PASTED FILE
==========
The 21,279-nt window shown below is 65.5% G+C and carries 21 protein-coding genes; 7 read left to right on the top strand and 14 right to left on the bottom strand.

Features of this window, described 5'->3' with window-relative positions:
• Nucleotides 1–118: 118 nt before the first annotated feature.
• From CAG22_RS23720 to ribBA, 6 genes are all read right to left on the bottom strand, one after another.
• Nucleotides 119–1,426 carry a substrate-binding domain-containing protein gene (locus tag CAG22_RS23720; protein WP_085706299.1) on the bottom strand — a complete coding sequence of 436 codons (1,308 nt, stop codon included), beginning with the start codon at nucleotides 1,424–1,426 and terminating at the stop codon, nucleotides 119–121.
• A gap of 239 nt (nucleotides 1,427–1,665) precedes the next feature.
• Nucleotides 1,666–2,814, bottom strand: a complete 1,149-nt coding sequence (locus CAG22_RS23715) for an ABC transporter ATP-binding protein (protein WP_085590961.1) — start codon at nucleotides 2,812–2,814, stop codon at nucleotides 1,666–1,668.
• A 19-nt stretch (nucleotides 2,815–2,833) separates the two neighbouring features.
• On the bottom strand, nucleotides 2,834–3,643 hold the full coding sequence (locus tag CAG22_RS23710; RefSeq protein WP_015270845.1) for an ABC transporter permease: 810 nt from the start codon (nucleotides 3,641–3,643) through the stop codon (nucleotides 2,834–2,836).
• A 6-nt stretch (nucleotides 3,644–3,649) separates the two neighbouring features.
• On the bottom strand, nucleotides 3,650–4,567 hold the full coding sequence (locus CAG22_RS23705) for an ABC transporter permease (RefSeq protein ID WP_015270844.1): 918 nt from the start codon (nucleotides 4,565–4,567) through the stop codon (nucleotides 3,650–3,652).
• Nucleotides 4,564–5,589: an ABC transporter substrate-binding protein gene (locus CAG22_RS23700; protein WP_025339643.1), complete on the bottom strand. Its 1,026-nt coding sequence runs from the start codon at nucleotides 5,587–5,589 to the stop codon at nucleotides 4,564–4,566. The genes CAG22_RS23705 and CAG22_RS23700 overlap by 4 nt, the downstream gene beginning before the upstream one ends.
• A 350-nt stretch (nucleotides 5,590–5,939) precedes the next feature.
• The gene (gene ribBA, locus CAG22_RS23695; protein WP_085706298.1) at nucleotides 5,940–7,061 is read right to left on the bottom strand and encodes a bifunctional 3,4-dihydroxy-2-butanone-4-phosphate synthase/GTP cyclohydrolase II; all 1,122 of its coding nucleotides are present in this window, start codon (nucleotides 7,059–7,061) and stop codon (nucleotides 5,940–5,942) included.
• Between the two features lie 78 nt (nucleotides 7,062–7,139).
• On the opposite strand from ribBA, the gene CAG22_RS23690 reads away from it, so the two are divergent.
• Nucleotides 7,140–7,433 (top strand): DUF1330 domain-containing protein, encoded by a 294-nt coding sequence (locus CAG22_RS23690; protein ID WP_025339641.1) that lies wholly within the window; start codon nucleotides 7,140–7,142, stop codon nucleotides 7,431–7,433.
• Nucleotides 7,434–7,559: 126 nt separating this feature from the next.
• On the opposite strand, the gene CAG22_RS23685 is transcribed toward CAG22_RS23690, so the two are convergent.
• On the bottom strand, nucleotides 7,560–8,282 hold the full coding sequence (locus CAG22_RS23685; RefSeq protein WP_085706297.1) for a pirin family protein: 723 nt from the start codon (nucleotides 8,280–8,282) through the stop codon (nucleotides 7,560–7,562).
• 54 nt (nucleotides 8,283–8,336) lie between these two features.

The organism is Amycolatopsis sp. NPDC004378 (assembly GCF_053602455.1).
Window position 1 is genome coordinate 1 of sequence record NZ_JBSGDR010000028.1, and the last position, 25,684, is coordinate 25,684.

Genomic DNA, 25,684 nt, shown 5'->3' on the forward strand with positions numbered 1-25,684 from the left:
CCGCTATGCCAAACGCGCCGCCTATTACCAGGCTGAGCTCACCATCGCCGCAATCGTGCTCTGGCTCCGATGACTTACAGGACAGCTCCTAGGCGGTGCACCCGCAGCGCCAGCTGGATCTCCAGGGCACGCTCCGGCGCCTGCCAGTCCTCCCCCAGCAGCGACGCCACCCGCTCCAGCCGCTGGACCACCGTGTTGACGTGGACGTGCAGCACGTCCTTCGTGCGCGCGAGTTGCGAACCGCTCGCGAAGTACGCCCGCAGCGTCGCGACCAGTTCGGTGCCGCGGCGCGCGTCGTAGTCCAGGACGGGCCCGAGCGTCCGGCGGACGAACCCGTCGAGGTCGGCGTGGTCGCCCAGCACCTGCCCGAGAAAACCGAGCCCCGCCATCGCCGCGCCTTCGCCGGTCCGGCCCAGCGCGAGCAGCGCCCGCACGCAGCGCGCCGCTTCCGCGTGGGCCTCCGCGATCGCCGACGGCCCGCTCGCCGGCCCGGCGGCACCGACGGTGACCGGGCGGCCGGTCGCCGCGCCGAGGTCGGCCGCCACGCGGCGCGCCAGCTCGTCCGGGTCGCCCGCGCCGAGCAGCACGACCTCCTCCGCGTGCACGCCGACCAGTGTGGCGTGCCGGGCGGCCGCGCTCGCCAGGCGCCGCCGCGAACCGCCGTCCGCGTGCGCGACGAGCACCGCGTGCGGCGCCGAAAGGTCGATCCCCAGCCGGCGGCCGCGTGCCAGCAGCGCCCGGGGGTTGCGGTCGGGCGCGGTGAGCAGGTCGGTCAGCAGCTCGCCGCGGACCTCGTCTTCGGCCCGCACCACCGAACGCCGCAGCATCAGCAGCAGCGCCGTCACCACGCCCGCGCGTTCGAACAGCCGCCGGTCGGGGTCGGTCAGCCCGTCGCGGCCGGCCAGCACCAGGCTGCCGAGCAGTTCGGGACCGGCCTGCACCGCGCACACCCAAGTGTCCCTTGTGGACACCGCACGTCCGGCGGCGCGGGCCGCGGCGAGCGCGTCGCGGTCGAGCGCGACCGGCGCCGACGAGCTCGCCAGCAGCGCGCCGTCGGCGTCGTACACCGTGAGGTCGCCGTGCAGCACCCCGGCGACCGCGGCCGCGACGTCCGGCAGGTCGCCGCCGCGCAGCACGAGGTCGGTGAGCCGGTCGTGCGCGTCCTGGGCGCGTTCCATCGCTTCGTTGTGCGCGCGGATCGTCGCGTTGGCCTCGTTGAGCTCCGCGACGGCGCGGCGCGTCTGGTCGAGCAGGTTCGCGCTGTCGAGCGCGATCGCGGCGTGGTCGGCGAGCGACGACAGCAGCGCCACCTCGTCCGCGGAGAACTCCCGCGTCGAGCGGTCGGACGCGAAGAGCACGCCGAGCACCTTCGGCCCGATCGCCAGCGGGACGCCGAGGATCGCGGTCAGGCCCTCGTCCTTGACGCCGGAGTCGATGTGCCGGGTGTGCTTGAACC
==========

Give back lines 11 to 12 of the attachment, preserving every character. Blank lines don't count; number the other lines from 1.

• On the bottom strand, nucleotides 3,650–4,567 hold the full coding sequence (locus CAG22_RS23705) for an ABC transporter permease (RefSeq protein ID WP_015270844.1): 918 nt from the start codon (nucleotides 4,565–4,567) through the stop codon (nucleotides 3,650–3,652).
• Nucleotides 4,564–5,589: an ABC transporter substrate-binding protein gene (locus CAG22_RS23700; protein WP_025339643.1), complete on the bottom strand. Its 1,026-nt coding sequence runs from the start codon at nucleotides 5,587–5,589 to the stop codon at nucleotides 4,564–4,566. The genes CAG22_RS23705 and CAG22_RS23700 overlap by 4 nt, the downstream gene beginning before the upstream one ends.